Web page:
What Are Polarized Sunglasses, and Are They Really Worth the Cost?

A dog wearing sunglasses relaxes in a hammock.
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Sunglasses are one of those things you can spend $20 or $200 on — or even $200,000, if you want to. 

As a certified Penny Hoarder, I have two simple metrics for a killer pair of shades: They protect my eyeballs, and they don’t cost a fortune. (Bonus points for making me look cool, too.) 

I definitely don’t want to spend a big chunk of change on something I’m likely to lose, scratch or sit on. That said, I’m willing to put in the money for a pair that actually performs. 

Which begs the question: What exactly is polarization, which tends to cost extra? Is it worth the surcharge? What does it have to do with actual UV protection, which is the primary purpose of any pair of sunnies?

Polarized vs. Non-polarized Sunglasses

Let’s debunk one myth right from the get-go: Your sunglasses don’t have to be polarized to protect your eyes from UV rays. Rather, polarization is about reducing glare, which can help if you’re spending time near reflective surfaces like the ocean or a snowy ski slope… or a traffic jam filled with shiny cars. 

Polarization is actually a chemical process: A special film is applied to the lenses during manufacturing, and it reorganizes the way light comes through the glasses. We won’t get too technical on you, but the upshot is that certain light waves are filtered out, which leaves the wearer less glare to deal with.

Since they can help you see more clearly, reduce eye strain and improve color perception, polarized sunnies are often preferred to their non-polarized counterparts, particularly if you’re playing outdoor sports or driving.

But non-polarized shades can still protect your eyes from the sun, even if the world still feels a little bit too bright when you don them. And while most polarized shades do offer UV protection, it’s not a given: You have to look for both attributes when you’re shopping for your next pair.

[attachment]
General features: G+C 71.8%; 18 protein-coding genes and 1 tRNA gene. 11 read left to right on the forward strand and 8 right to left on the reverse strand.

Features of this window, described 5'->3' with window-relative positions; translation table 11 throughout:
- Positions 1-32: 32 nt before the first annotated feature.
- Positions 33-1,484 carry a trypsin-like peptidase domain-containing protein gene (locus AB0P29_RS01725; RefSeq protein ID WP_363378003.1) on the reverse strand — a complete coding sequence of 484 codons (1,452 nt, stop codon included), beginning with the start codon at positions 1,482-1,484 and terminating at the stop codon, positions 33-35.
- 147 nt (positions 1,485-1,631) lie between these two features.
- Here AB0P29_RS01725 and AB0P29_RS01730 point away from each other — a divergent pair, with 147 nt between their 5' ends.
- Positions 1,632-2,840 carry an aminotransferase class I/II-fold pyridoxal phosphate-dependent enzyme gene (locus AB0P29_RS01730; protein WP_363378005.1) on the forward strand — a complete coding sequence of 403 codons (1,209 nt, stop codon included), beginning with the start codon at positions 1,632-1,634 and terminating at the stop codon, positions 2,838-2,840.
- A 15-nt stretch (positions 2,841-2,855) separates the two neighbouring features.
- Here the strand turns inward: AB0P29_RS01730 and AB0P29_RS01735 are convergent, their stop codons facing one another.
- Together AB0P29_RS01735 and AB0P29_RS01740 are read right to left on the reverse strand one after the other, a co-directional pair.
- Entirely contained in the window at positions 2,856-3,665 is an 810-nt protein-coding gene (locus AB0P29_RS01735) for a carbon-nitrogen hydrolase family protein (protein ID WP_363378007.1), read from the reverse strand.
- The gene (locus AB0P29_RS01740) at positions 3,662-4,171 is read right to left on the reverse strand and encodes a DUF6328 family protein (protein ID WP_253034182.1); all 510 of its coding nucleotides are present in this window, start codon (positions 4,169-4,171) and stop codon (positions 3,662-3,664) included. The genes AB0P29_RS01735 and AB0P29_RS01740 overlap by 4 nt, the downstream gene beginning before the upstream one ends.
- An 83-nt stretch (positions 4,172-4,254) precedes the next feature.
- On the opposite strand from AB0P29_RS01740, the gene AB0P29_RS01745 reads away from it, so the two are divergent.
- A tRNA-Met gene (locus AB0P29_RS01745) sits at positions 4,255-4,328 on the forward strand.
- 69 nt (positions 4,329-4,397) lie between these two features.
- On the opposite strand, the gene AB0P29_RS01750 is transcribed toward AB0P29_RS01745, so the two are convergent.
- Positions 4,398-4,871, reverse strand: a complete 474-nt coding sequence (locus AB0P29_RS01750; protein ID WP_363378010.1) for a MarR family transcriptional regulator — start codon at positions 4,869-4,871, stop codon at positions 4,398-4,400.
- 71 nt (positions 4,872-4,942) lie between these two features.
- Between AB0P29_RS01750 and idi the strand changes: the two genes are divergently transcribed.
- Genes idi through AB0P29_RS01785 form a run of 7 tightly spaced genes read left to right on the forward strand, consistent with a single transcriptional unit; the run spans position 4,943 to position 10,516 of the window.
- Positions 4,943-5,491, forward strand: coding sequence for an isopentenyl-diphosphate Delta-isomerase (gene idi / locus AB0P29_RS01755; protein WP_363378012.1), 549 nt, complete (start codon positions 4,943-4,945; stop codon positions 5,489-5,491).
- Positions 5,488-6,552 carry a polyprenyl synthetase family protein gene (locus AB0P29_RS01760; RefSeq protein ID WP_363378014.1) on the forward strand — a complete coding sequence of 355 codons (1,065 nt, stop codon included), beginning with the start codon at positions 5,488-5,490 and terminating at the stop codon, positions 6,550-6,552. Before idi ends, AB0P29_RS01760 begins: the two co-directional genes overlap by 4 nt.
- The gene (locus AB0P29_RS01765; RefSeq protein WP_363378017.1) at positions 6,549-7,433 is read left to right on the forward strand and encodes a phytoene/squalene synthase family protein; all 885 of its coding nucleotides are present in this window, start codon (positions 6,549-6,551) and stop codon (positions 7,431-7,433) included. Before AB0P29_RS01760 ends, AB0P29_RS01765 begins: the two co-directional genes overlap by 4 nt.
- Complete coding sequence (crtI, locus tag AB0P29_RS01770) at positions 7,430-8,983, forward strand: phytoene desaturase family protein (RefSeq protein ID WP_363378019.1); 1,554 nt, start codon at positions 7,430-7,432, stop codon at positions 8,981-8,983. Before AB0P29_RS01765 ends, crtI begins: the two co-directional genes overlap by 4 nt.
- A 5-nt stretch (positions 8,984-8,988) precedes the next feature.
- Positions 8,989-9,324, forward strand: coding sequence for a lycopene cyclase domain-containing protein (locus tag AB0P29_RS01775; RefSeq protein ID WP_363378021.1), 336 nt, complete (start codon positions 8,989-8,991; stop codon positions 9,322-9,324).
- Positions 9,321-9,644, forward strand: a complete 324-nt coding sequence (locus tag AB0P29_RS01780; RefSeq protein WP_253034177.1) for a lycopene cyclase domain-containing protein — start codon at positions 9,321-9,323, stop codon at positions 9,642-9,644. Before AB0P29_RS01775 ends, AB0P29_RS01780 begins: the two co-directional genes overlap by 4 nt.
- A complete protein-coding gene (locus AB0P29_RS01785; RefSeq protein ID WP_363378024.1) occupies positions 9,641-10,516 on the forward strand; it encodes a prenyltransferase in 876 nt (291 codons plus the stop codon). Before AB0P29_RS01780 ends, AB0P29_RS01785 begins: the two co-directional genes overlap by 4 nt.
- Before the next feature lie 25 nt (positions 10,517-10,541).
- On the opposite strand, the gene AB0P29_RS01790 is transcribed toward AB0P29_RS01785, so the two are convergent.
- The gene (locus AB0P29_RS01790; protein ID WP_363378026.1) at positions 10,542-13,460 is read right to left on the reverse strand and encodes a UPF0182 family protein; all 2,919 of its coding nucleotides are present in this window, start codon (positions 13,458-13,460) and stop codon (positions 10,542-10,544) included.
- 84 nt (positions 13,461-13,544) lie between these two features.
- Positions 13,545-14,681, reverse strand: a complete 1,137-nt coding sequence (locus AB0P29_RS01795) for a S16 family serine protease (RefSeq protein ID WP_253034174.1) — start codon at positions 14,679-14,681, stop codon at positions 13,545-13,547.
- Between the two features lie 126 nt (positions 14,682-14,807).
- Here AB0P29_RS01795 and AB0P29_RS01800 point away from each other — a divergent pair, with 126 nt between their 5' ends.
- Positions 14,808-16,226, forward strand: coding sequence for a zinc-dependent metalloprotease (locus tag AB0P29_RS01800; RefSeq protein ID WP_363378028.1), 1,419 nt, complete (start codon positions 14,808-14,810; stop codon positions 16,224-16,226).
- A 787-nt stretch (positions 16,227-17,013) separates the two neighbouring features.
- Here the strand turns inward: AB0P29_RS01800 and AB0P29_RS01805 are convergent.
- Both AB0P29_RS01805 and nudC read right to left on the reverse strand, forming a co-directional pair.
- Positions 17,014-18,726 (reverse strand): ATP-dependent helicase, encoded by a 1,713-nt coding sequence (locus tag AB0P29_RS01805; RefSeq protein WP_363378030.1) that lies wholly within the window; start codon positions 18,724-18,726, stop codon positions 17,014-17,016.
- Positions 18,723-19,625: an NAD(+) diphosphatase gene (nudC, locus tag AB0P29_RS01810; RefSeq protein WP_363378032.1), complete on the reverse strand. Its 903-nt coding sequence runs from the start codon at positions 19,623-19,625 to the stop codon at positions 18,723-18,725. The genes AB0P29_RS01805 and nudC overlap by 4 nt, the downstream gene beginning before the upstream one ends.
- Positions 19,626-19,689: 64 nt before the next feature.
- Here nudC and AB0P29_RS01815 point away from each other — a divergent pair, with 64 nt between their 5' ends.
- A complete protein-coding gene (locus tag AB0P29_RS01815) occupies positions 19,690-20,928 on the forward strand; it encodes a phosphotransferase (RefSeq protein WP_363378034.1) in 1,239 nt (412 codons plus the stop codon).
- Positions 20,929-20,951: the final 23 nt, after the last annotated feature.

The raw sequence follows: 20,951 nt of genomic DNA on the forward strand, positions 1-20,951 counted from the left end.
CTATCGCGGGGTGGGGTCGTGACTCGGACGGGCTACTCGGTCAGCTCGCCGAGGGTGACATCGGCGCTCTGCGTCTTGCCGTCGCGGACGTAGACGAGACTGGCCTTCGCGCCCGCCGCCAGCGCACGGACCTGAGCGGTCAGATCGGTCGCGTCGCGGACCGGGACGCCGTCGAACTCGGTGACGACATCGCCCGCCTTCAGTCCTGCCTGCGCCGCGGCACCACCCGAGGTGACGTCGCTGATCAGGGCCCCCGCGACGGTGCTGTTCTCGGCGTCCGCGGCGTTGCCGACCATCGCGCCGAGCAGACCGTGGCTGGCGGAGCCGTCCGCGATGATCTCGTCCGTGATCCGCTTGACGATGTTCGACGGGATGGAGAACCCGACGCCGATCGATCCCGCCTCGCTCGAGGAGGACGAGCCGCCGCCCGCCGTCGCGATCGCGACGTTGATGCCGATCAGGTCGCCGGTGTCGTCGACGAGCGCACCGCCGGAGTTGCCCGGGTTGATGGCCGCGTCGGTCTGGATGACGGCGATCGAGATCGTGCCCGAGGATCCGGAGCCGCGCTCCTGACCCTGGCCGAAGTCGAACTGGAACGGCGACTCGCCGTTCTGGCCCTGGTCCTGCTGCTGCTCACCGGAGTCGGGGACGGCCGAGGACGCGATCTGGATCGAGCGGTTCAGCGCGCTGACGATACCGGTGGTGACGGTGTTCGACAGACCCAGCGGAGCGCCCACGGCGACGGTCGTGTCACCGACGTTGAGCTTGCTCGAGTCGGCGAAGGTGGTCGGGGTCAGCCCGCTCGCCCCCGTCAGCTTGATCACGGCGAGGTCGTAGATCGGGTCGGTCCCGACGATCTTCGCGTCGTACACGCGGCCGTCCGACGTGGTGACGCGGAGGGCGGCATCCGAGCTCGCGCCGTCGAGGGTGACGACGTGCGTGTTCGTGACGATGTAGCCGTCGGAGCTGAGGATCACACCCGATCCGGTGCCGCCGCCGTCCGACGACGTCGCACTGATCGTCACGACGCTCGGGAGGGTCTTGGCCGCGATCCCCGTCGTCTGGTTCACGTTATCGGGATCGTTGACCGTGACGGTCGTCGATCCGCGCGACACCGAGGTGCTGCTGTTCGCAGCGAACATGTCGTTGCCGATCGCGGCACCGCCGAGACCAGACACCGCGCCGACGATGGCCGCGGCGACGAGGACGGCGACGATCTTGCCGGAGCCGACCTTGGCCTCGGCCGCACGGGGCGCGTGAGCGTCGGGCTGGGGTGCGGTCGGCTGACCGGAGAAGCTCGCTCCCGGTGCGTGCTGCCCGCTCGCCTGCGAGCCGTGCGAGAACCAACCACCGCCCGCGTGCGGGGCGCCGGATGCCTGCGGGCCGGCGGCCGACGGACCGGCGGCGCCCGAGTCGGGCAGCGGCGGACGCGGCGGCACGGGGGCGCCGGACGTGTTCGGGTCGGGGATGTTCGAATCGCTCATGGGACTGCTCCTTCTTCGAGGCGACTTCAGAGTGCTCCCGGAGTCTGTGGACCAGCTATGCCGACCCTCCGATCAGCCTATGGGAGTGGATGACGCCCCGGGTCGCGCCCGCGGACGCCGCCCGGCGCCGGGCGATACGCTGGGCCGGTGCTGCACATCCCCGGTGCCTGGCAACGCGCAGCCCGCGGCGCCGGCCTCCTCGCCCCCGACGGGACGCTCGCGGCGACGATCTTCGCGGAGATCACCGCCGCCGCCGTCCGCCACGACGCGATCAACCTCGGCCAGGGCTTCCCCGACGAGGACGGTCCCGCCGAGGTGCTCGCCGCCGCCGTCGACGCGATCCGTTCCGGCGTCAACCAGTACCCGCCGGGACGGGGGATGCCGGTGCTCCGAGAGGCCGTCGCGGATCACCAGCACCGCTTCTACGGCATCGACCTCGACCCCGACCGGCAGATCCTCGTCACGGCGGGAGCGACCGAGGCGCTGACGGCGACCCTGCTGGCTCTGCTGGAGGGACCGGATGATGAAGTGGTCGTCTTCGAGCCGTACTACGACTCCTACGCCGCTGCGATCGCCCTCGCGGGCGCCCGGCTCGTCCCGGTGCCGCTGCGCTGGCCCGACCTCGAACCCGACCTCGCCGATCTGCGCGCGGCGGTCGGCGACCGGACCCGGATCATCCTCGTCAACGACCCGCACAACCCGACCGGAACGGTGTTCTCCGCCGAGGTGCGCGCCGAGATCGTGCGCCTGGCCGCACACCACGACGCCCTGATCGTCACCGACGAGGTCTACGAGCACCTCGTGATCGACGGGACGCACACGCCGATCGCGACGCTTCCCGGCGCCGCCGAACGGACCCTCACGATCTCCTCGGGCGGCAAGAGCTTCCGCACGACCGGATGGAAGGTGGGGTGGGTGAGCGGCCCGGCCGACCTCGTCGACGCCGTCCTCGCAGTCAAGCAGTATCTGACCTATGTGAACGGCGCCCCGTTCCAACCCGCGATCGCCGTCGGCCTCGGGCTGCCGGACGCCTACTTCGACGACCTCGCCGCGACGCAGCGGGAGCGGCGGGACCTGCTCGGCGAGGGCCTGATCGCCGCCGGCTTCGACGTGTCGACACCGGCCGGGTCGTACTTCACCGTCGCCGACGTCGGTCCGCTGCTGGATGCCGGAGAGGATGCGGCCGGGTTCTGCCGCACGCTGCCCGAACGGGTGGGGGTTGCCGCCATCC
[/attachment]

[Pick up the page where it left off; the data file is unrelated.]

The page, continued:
How to Tell if Your Sunglasses Are Polarized

These days, most sunglasses offer full-spectrum protection against UVA and UVB rays — even the cheapies. You’ll likely find a sticker (annoyingly placed directly on one of the lenses) stating the UV protection rating while you’re shopping, but if you’re wondering about an existing pair, you can take them to an optical shop where they can test the lenses with a photometer.

In some cases, you might also find the answer in the string of numbers and letters printed on the inside of your glasses frames along the arm. 

The very last number you see, a standalone digit, will correspond to the lens category, which ranges from 0 (translucent, with no UV protection) to 4 (darkest tint). Categories 2 and above are fully UV protective, though the higher the number, the more comfortable you’re likely to find the tint in bright light.

To determine polarization, all you need is what you have in front of you right now: your computer or your phone. By holding your sunglasses in front of the screen and rotating them, you’ll be able to tell if they’re polarized by the way the coloration shifts. (This YouTube tutorial makes it super simple.)

Are Cheap Sunglasses Still Good?

A person shows the view through the lens of a pair of sunglasses.
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Now that we’ve sussed out the difference between polarized vs. non-polarized sunglasses and learned that polarization is a totally different thing from UV protection, let’s talk turkey. Is it worth it to shell out extra dough for a pair of polarized glasses?

The answer, as in darn near everything personal finance, is maybe. It’s up to you to decide whether glare reduction is worth your investment… though if you drive, it’s probably a good idea. In super bright conditions, the glare off other cars and mirrors can be downright blinding, which could lead to a dangerous situation on the road.

You definitely want to make sure that your sunglasses offer UV protection. But since all sunnies sold in the U.S. have to comply with the ANSI Z80.3-2001 safety standard, which specifically mentions UV transmission, it’s hard to find a pair that don’t meet that metric.

Either way, the good news is you don’t have to shell out $150-plus for a pair of fancy Ray Bans to ensure your peepers are protected. 

Direct-to-customer internet marketing has changed the way we buy sunglasses. For instance, you can find solid UV-protective pairs from San Diego-based vendor Knockaround starting at just $15, and it only costs $5 to add on the polarization option. 

Plus, they’re darn near indestructible… and when you’re as clumsy and cost-averse as I am, that’s just about the highest virtue a pair of sunglasses can attain.

Jamie Cattanach is a writer whose work has been featured at Fodor’s, Yahoo, SELF, The Motley Fool and other outlets. Her focuses include personal finance, travel, body image and more; she writes to find (and share!) the best ways to live intentionally, adventurously, and happily.